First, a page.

“I think what this report tells us is that charter schools haven’t been the panacea that their supporters suggest, and poverty is the strongest indicator of poor school performance,” Moller said. People want to think there’s some “magic” solution at schools with consistently high performance scores, Moller said. Factors such as the quality of teachers and classroom sizes can have an impact, he added, but the solution is often much more fundamental. “If you want to address educational outcomes and disparities, you address poverty,” Moller said.

Louisiana has eight of the worst water-polluting refineries
Eight Louisiana facilities are among the worst water-polluting refineries in the country, according to a new study from the Environmental Integrity Project. The authors examined 81 refineries nationwide and found that facilities in south Louisiana spew some of the highest levels of pollutants into state waterways. While the toxins can be harmful to animals and humans, there doesn’t appear to be any efforts from state or federal officials to stop the damage. The Advocate’s Tristan Baurick reports:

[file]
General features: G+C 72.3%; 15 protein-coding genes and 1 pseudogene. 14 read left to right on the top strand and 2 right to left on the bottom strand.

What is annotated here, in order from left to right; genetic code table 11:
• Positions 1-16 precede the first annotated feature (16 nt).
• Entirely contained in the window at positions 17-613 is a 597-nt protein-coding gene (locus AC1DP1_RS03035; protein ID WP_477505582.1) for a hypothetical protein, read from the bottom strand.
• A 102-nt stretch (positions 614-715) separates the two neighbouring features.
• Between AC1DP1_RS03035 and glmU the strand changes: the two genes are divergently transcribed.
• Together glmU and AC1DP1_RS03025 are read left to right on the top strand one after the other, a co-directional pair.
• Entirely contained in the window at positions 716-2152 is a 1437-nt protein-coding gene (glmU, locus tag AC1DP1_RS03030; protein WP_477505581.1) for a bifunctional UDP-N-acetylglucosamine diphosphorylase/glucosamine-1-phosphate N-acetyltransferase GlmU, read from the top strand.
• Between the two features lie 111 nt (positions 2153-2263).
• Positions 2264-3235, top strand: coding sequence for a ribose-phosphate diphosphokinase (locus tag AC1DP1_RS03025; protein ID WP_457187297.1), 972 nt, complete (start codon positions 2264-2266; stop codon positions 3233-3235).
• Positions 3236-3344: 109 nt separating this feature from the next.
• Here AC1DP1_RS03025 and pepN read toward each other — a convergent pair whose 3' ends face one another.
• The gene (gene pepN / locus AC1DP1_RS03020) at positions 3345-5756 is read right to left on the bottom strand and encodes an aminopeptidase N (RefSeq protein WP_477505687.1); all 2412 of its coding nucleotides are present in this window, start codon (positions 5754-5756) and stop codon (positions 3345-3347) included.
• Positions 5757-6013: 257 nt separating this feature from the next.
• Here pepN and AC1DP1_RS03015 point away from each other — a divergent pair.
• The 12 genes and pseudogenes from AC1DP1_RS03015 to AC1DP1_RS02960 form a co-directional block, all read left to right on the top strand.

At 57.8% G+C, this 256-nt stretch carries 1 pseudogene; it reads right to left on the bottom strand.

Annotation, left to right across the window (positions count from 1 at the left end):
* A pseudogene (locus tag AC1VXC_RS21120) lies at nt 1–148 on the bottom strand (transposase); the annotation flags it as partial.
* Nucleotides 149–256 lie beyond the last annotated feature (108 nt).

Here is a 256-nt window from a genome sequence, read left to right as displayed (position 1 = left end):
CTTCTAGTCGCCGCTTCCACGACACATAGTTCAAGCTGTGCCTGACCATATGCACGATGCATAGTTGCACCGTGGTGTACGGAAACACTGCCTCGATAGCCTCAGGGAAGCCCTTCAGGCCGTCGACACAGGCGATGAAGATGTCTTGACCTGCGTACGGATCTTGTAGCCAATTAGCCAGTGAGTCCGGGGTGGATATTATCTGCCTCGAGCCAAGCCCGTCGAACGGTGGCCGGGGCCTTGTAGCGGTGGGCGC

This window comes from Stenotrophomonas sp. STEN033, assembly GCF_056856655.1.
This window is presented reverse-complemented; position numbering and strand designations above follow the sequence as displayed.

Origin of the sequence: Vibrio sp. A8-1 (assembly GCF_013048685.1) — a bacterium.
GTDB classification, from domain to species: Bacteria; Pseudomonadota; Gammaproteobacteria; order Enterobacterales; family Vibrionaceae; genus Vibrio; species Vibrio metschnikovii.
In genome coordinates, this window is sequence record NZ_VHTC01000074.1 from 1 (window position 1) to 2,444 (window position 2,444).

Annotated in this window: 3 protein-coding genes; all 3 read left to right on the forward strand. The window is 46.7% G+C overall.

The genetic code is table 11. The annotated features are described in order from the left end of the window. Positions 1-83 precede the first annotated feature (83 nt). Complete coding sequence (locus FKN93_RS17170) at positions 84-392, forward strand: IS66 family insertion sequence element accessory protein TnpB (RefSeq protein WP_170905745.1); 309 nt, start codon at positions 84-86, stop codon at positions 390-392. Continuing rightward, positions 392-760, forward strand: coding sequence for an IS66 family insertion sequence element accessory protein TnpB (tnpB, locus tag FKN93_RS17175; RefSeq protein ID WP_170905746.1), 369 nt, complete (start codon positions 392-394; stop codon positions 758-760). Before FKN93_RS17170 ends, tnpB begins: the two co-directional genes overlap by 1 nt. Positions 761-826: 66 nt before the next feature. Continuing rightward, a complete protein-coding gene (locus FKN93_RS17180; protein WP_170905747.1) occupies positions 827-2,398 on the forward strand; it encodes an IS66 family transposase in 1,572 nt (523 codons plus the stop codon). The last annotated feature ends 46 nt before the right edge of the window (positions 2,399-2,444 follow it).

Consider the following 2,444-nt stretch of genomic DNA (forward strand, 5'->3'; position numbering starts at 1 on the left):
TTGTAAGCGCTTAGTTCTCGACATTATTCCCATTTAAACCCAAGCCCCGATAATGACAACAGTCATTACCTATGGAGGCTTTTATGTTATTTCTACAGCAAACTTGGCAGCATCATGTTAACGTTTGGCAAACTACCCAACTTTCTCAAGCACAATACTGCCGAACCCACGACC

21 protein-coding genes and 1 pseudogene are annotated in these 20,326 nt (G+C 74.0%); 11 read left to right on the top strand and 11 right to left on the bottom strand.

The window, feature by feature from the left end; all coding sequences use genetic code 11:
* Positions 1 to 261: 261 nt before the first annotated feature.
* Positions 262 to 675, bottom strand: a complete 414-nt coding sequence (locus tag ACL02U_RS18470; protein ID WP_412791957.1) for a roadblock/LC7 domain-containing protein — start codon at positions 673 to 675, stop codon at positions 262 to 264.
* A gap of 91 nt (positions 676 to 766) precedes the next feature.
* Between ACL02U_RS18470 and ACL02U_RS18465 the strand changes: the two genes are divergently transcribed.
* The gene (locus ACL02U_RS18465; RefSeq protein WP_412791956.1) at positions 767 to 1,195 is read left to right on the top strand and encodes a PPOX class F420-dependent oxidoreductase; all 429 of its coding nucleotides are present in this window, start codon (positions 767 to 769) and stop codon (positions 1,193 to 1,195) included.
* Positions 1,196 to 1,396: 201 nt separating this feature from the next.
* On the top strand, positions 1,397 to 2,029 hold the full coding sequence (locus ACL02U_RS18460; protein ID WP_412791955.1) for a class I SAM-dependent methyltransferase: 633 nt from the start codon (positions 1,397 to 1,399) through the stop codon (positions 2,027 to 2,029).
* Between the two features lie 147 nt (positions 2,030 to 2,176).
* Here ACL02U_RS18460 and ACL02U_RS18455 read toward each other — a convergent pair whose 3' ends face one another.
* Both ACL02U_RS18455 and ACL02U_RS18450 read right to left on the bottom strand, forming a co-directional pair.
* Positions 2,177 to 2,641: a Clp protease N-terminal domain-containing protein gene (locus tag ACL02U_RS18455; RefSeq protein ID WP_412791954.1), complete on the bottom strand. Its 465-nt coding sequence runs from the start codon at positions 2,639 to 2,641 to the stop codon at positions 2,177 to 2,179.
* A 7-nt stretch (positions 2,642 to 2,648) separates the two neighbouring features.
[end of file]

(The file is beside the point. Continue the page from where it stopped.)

The EIP study says the U.S. Environmental Protection Agency and state regulators are doing little to curb the half billion gallons of wastewater that pours from U.S. refineries each day. Federal standards enacted decades ago are rarely enforced and have failed to keep pace with advances in water treatment methods, the study said. “The EPA’s failure to act has exposed public waterways to a witches’ brew of refinery contaminants,” the study said.